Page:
Continuous distribution - heart
The heart organ type began work on continuous distribution in August 2022. The Heart Transplantation Committee is following a series of steps as it works to build and implement the framework.
Below you will find more information about what has been involved with each step of the process as well as the status of each step and any results to date.
1. Identify attributes — in process
The committee is considering several attributes before deciding those that would contribute to the overall composite allocation score. The identified attributes will align with NOTA and the OPTN Final Rule. Any attribute that is based in part on a candidate’s location or listing is only permitted to the extent required by another regulatory factor.
The Committee began with the attributes that are in current policy and is considering additional attributes suggested during summer 2023 public comment in the form of a concept paper. An additional concept paper will be released for public comment in early 2024.
2. Build framework
The step involves converting the existing heart allocation policy into the new framework through the following exercises and will involve community input.
Prioritizing attributes against each other
The specific weight of each attribute determines how much influence each attribute will have toward the overall score.
Community input will be collected through values prioritization exercises that will help the committee prioritize attributes. The values exercise uses a methodology called the Analytic Hierarchy Process, or AHP, and has been used effectively by other healthcare groups to involve patients in making clinical decisions.
All members of the donation and transplantation community, including donors, patients and their loved ones, are encouraged to participate in these important values exercises.
Participants in these values exercises will be presented with a pair of attributes that will be used to prioritize candidates. The participant must decide, if all else is considered equal, which of the two attributes is more important than the other when prioritizing a candidate for an organ.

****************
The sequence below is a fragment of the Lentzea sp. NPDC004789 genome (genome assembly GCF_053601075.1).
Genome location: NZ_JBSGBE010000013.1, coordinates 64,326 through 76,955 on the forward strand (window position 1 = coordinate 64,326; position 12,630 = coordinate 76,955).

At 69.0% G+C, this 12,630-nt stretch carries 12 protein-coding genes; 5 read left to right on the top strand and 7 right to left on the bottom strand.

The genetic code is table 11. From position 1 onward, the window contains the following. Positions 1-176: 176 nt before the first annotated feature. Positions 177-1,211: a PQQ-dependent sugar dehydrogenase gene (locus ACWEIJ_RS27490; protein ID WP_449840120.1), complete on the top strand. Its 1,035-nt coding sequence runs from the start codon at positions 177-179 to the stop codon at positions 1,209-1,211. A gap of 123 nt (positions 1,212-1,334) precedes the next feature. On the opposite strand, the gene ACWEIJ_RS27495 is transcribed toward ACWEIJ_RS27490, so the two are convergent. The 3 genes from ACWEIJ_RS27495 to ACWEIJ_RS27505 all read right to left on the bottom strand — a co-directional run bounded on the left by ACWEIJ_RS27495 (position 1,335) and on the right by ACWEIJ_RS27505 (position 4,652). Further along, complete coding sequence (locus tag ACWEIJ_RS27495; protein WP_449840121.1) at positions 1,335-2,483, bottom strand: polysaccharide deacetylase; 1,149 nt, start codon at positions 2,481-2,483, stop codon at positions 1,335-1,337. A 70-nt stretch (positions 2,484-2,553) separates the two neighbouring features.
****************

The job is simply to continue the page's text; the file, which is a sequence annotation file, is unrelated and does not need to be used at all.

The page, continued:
Learn more about the values exercises.
Converting attributes into points
For each attribute that will be factored into the overall score, the Heart Transplantation Committee will recommend how to assign points to candidates according to differences in the attribute itself. For example, how many points do we give to adult statuses 1 or 2? Pediatric statuses 1B or 2?
Conducting sensitivity analysis
A sensitivity analysis is an analysis used by statisticians to change a single variable slightly to measure the impact on an outcome. For continuous distribution of hearts, a sensitivity tool will be used to evaluate these variables. For example, if a change is made to the weight of any attribute, the new match run will be shown as the outcome.
Sensitivity tools for lung and kidney were released after their respective prioritization exercises, as well as for pancreas, kidney-pancreas and islets. A tool for liver is pending release. A similar sensitivity tool will be released following the 2024 heart prioritization exercise.
Developing the composite score
Developing the composite score involved a combination of decided weights and rating scales. Among other resources, the committee will utilize analyses from mathematical optimizations to assist in this step.
3. Modeling and analysis
The Scientific Registry of Transplant Recipients (SRTR) will take proposed allocation policies and model them to determine the impact on candidates. These results will be produced in a report to help identify any potential unintended consequences or harmful outcomes for these example groups.
Additionally, mathematical optimization is an opportunity to utilize modeling and machine learning to quickly and accurately predict outcomes by identifying attribute weights that achieve any set of pre-specified outcomes in near real-time. This mathematical optimization helps narrow the window of options to those within the community’s goals.
These results will estimate the benefit of the new proposal and inform any needed improvements.
4. Public comment on policy proposal
This step will involve considering community input, modeling and analysis, and committee project work, as well as proposing a new composite score as a policy proposal for public comment.
- Continuous distribution of heart organs proposal – expected 2025
5. Board approval
The Board of Directors will review the proposal, OPTN and SRTR materials, and public comments, and consider the proposal in light of the requirements of the OPTN final rule. If the Board of Directors approves the proposal with the new framework, plans for implementation will begin.
- Board briefing paper – to follow proposal
Implementation of the policy for heart allocation is projected to take approximately 12 months due to the range of changes, required education to the community, and expected impact.
- Policy notice – to follow Board approval